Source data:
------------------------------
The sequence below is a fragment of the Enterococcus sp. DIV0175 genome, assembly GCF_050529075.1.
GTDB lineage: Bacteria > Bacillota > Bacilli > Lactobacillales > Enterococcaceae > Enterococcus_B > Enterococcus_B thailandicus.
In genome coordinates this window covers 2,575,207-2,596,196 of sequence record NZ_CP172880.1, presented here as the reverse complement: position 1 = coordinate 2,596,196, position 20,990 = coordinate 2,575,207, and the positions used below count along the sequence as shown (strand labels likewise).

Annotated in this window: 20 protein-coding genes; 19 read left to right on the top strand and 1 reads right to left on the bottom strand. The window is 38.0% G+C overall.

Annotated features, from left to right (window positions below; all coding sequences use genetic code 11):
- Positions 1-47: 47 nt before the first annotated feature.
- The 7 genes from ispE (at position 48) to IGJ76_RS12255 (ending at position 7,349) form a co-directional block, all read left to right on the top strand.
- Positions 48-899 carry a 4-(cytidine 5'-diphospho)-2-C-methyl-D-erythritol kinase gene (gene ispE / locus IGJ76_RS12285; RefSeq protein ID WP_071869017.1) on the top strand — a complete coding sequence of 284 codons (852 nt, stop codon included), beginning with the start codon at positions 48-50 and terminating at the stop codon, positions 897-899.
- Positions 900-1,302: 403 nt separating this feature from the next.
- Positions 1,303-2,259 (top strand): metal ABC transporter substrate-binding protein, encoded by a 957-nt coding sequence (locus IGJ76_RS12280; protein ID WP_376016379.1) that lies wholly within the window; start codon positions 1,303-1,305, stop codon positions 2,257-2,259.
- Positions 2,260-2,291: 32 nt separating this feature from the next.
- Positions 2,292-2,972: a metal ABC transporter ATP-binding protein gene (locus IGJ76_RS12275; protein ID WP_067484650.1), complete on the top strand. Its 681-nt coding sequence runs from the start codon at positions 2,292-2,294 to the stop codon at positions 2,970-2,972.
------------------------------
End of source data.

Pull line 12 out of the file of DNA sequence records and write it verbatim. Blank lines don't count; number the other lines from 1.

- Positions 2,292-2,972: a metal ABC transporter ATP-binding protein gene (locus IGJ76_RS12275; protein ID WP_067484650.1), complete on the top strand. Its 681-nt coding sequence runs from the start codon at positions 2,292-2,294 to the stop codon at positions 2,970-2,972.